Most casino players know that the house has an edge over them at every game. Indeed the casino has an edge at almost every bet at every game. Most players know that in the long run they will lose because that “house edge” can’t be beaten except by great luck at a slot machine or a few nights of magnificent wins and a quick retirement from casino play.

But that “house edge” is not really thought about much – not really pondered –and few, very few, players know how the edge is actually achieved by the casino. That remains some kind of mystery. 

Don’t get me wrong. How the casino gets the “house edge” is no deep, dark secret, only to be revealed to the true cognoscenti of casino play such as brilliant mathematicians and magicians. It’s just that players don’t seem that interested in learning how the casino achieves it. Nor do they have any idea of how the “house edge” siphons their money for the house.

Players surely think the “house edge” exists. How it is structured at the games just doesn’t matter to them. And that is a plus for the casinos; a big plus indeed, as ignorance of the facts makes those facts even more powerful over the players. That is something similar to “ignorance of the law is no excuse.” Many people behind bars have learned that fact.

Emotions Come First

There are very simple mathematical reasons for how the house establishes its edge over the players but the first and strongest lure for the player is the idea that he or she can win some money or maybe a lot of money.

Yes, the first lures are purely emotional and hit at our deepest wishes and hopes.

Giant posters and billboards do not show mega-slot winners with the words, “I beat the house edge! Yippie!” Instead, they read “I won a million dollars!” Which sentence brings out the hope and anticipation in the player? It’s obvious.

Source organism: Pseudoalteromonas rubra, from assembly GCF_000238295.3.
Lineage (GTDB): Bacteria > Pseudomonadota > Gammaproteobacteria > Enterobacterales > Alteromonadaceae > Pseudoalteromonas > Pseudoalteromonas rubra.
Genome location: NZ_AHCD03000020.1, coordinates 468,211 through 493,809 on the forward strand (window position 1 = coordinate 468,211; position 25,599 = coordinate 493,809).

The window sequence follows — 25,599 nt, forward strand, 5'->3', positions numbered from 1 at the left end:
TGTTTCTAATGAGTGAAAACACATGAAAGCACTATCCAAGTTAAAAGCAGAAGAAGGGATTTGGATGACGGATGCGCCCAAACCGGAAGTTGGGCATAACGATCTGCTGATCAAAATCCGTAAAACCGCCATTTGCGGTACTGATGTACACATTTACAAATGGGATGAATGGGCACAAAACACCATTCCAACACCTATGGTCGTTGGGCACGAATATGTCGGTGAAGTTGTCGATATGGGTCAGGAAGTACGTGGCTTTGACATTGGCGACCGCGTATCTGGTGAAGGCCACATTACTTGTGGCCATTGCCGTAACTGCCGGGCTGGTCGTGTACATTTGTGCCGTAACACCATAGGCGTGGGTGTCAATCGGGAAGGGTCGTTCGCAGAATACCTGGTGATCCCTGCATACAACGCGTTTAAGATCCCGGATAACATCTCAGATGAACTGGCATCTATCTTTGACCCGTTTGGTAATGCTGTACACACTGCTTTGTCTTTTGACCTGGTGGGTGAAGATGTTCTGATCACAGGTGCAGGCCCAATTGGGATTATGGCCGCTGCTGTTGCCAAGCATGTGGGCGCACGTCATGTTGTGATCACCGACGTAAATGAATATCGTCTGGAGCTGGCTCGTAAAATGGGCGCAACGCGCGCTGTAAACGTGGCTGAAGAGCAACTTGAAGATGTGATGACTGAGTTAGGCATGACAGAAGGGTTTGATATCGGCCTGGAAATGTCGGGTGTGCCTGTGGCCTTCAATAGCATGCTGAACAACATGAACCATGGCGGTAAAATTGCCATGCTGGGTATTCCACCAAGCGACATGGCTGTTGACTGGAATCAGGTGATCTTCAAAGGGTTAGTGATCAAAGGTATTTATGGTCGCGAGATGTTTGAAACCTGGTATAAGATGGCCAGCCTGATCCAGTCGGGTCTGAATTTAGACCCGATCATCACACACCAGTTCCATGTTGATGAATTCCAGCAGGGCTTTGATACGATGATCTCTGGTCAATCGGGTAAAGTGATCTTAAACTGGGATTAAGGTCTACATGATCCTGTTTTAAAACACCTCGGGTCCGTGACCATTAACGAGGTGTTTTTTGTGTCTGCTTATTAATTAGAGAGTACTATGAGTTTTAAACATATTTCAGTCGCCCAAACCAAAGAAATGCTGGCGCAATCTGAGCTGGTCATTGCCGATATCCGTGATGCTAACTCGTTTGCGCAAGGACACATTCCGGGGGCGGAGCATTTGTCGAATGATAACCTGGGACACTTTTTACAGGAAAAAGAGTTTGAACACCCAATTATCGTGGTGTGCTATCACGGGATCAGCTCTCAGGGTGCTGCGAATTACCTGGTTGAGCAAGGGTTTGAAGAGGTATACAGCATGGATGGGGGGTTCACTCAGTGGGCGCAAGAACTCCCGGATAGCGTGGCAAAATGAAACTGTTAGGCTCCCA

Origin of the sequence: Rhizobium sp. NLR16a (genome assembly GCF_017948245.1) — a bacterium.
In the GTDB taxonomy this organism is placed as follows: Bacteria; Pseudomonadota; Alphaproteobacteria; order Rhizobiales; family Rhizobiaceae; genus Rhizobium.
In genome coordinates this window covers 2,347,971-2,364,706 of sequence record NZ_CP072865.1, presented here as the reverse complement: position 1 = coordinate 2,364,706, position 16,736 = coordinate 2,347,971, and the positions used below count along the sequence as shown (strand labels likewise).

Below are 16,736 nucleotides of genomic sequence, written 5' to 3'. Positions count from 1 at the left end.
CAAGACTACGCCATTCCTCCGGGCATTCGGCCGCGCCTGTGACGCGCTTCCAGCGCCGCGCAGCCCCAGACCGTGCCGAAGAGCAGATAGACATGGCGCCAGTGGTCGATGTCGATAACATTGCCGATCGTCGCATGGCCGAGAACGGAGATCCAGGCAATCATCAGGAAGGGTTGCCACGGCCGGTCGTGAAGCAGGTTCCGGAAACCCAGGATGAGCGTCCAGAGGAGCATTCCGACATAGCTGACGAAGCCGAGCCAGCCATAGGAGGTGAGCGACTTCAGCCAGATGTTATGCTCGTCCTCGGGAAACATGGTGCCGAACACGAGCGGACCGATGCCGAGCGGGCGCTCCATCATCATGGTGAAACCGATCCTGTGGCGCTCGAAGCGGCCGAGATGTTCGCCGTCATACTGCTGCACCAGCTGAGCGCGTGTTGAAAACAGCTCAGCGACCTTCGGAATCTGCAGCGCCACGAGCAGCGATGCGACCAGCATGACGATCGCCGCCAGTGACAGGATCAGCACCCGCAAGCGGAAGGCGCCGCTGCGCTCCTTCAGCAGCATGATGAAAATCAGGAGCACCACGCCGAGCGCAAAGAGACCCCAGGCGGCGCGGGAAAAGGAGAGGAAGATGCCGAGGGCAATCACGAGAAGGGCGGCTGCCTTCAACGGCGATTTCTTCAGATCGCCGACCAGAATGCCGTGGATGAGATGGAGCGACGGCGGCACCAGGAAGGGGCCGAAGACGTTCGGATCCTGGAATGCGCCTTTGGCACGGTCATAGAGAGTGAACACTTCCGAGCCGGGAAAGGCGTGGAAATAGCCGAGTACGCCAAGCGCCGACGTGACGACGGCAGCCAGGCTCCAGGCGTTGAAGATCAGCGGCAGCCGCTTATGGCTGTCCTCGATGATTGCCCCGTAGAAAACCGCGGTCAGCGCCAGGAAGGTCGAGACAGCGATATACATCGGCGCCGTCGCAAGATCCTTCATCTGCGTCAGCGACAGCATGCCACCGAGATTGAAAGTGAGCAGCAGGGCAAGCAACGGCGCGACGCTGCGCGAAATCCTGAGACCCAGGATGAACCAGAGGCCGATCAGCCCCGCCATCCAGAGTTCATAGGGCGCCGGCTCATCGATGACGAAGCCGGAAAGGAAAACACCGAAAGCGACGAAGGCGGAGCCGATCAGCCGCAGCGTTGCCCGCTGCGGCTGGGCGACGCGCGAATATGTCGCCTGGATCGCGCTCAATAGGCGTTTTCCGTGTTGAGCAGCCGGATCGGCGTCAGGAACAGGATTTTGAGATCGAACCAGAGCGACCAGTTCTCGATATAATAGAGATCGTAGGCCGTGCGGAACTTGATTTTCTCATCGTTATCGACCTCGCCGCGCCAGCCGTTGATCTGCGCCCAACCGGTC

The lure of money is the first half of the tasty bait to catch the schools of player-fish.

The second half is the overall look and “feel” of the casino, the beauty of those machines, (said one woman, “The machines dazzle me!”) the allure of the tables with happy players and professional dealers, will also add to the possible dazzlement of playing. 

[Please note: Many players’ emotions can get overheated in such an environment. I’ve seen that many times. Normal people suddenly transformed into casino werewolves, playing foolishly, spending money they just should not be spending. That’s overheated and overwhelmed and just plain bad.]

Enter a casino (enter even some online casinos) and those lures will shine brightly for the players. It can’t not be.

Many critics of casino play poo-poo the idea that emotions have anything to do with the games. On a computer or in a mathematical formula, emotions don’t exist. But few players are emotionless machines. Emotions are everything for them. Just listen to the screams at a winning craps table. You can even listen to the moans if you wish. Slot players scream with joy at big wins or shake their heads in sorrow as they keep losing.